Rupert Thomson

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Rupert Thomson FRSL (born 1955) is an English writer of fiction and non-fiction.

Early life[edit]

He was born as Rupert Farquhar-Thomson in 1955 in Eastbourne, East Sussex, England.[1][2] His mother died when he was eight.[1] Following this he was educated as a boarder at Christ's Hospital School.[2] At the age of seventeen, he was awarded a scholarship to Sidney Sussex College, Cambridge, where he studied Medieval History and Political Philosophy.[1] After graduating, he travelled in the US and Mexico, then he lived in Athens where he worked as a private English tutor and attempted to write a novel. In 1978 he moved to London, where he worked as a copywriter. In 1982, he abandoned his job to write full-time.

Writing career[edit]

His first novel, Dreams of Leaving, was bought by Liz Calder, and published by Bloomsbury in June 1987. "When someone writes as well as Thomson does," the New Statesman said, "it makes you wonder why other people bother", while Nicholas Lezard in the Guardian described the novel as "one of the most haunting, resonant and clever parables about England that you'll ever read."

Author photo, Rupert Thomson.jpg

Thomson has written eleven novels. His third novel, Air and Fire, which was set in Baja California in the late nineteenth century, was shortlisted for the Writers' Guild Fiction Book of the Year. His fourth novel, The Insult, was shortlisted for the Guardian Fiction Prize, and appeared on a list of 100 must-read books chosen by David Bowie.[3] His sixth novel, The Book of Revelation, was made into a feature film in 2006 by the Australian writer/director, Ana Kokkinos.[4] Two years later, his eighth novel, Death of a Murderer was shortlisted for the Costa Novel of the Year.

With his 2010 memoir, This Party's Got to Stop, he ventured into non-fiction for the first time, and explored events surrounding his father's death, and his complex relationship with his brothers and his extended family. This Party's Got to Stop won the Writers' Guild Non Fiction Book of the Year.[5]

His latest novel, Never Anyone But You, which is based on the true story of two extraordinary French women, Claude Cahun and Marcel Moore, was shortlisted for the 2018 American Library in Paris Book Award.

Thomson has lived in several cities throughout the world, including Athens, West Berlin, New York, Rome, Sydney, Tokyo, and Barcelona. He currently lives in South London.

He became a Fellow of the Royal Society of Literature in 2015.[6]

Novels[edit]

Memoir[edit]

References[edit]

  1. ^ a b c Goring, Rosemary (9 March 2013). "Rupert Thomson waxes lyrical about Medici Florence". The Herald. Glasgow. Retrieved 22 December 2015.
  2. ^ a b Nicholas Wroe (8 March 2013). "Rupert Thomson: a life in writing | Books". The Guardian. Retrieved 22 December 2015.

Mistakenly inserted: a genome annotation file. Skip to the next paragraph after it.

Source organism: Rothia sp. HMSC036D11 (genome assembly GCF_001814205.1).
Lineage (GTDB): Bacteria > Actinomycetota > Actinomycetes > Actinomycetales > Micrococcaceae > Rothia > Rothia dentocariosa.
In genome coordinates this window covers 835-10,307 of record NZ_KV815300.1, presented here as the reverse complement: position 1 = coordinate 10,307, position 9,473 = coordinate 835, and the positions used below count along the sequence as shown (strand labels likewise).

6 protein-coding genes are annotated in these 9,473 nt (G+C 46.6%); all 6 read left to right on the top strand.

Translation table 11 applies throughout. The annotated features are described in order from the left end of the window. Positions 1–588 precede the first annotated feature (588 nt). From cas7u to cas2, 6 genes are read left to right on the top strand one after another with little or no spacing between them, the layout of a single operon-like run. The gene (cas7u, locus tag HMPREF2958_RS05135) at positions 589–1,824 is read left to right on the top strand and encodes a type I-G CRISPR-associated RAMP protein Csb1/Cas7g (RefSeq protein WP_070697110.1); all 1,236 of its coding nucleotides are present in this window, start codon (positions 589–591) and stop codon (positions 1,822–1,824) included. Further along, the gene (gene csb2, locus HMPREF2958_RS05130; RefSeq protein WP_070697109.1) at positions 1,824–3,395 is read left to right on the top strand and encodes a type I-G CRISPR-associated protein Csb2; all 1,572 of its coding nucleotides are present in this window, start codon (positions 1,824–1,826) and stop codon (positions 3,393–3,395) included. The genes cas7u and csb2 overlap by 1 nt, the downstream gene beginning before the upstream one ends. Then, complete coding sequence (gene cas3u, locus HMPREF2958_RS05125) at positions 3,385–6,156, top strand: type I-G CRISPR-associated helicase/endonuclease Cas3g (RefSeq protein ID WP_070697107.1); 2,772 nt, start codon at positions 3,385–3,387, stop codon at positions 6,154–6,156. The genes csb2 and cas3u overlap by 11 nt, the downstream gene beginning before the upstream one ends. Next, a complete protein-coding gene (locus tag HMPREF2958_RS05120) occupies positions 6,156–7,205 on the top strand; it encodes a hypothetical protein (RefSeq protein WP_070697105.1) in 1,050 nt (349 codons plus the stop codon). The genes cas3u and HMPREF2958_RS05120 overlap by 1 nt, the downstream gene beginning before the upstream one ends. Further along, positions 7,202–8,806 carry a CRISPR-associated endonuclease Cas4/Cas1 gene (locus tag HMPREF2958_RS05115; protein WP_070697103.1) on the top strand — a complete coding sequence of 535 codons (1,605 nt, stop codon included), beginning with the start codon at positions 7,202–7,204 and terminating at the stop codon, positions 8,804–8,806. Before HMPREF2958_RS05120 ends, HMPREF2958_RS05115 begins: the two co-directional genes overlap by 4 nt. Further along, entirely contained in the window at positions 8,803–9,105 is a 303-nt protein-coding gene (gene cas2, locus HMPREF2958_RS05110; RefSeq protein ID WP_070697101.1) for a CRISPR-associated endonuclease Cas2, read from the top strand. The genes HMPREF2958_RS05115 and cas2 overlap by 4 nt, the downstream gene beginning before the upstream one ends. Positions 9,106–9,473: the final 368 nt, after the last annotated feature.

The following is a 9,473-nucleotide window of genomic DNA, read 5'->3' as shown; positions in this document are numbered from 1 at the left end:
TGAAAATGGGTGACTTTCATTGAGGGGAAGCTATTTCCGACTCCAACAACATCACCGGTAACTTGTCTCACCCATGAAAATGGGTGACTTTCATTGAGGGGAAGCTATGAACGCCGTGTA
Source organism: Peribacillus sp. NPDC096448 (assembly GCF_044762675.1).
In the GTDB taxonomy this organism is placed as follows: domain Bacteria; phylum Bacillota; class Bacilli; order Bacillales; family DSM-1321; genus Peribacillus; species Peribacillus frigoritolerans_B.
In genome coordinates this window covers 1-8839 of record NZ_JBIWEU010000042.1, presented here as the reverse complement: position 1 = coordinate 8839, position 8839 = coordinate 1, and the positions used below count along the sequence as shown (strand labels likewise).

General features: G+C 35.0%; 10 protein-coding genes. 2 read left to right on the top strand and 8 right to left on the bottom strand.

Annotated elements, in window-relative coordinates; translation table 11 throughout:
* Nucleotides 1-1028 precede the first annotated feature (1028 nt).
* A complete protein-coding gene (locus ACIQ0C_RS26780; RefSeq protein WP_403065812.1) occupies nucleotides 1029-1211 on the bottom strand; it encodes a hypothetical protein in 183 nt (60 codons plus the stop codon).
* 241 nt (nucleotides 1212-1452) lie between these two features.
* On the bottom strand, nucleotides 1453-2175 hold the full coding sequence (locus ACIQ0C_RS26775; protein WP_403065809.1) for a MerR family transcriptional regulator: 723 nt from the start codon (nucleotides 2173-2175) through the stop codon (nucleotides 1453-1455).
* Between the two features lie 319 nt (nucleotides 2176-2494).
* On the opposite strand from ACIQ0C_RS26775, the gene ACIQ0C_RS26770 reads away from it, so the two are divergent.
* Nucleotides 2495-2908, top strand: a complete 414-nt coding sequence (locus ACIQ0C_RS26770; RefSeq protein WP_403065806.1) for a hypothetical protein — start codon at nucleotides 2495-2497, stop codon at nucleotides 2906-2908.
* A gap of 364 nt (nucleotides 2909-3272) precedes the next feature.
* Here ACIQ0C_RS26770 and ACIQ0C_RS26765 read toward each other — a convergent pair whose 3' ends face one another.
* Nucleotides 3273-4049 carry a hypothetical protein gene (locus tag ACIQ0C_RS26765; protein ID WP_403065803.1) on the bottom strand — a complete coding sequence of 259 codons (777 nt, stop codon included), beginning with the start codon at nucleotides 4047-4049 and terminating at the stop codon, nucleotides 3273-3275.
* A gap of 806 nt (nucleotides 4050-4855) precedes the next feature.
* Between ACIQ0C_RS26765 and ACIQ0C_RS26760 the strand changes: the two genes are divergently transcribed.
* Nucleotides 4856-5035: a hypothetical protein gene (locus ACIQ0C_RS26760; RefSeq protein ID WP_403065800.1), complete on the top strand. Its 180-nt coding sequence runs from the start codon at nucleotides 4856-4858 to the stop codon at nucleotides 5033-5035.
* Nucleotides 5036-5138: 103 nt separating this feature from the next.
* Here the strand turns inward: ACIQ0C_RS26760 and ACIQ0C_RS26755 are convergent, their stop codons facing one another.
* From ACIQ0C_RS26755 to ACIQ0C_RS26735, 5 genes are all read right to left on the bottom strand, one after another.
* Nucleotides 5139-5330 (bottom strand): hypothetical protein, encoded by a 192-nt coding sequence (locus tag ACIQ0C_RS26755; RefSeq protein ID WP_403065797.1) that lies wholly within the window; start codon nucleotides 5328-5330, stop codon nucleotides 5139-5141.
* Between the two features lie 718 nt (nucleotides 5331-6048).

3. ^ Bury, Liz (1 October 2013). "David Bowie's top 100 must-read books". The Guardian. Retrieved 1 April 2018.
  4. ^ "BOOK OF REVELATION" interview. Special Broadcasting Service. 21 December 2006. Retrieved 22 December 2015.
  5. ^ "Writers' Guild Awards 2010". Writers' Guild of Great Britain. Retrieved 1 April 2018.
  6. ^ "Current Fellows". Royal Society of Literature. Retrieved 1 April 2018.
  7. ^ Taylor, David John (16 April 2005). "Anima Attraction". The Guardian. Retrieved 1 April 2018.
  8. ^ Christobel Kent. "Secrecy by Rupert Thomson – review". The Guardian. Retrieved 22 December 2015.
  9. ^ Merritt, Stephanie (15 November 2015). "Katherine Carlyle by Rupert Thomson review – resists easy categories". The Observer. Retrieved 1 April 2018.

[1] [2] [3] [4] [5] [6] [7] [8]

[9]

  1. ^ "Transcript: Rupert Thomson live online | Books". The Guardian. 10 July 2000. Retrieved 22 December 2015.
  2. ^ "Interview with Rupert Thomson |". Maudnewton.com. 22 May 2006. Retrieved 22 December 2015.
  3. ^ Strayed, Cheryl (7 May 2015). "Reading Group Center | Knopf Doubleday". Randomhouse.com. Retrieved 22 December 2015.
  4. ^ "On the brink of believability. Rupert Thomson's Divided Kingdom". Threemonkeysonline.com. 1 June 2005. Retrieved 22 December 2015.
  5. ^ Thomson, Rupert (1 March 2013). "Fugitive pieces". Financial Times. Retrieved 22 December 2015.
  6. ^ A.N. Wilson (8 March 2013). "Wax lyrical". Financial Times. Retrieved 22 December 2015.
  7. ^ Stephanie Merritt. "Secrecy by Rupert Thomson – review | Books". The Guardian. Retrieved 22 December 2015.
  8. ^ Boyd Tonkin (15 March 2013). "Secrecy, By Rupert Thomson | Culture". The Independent. Retrieved 22 December 2015.
  9. ^ Jonathan Gibbs (16 March 2013). "Review: Secrecy, By Rupert Thomson | Culture". The Independent. Retrieved 22 December 2015.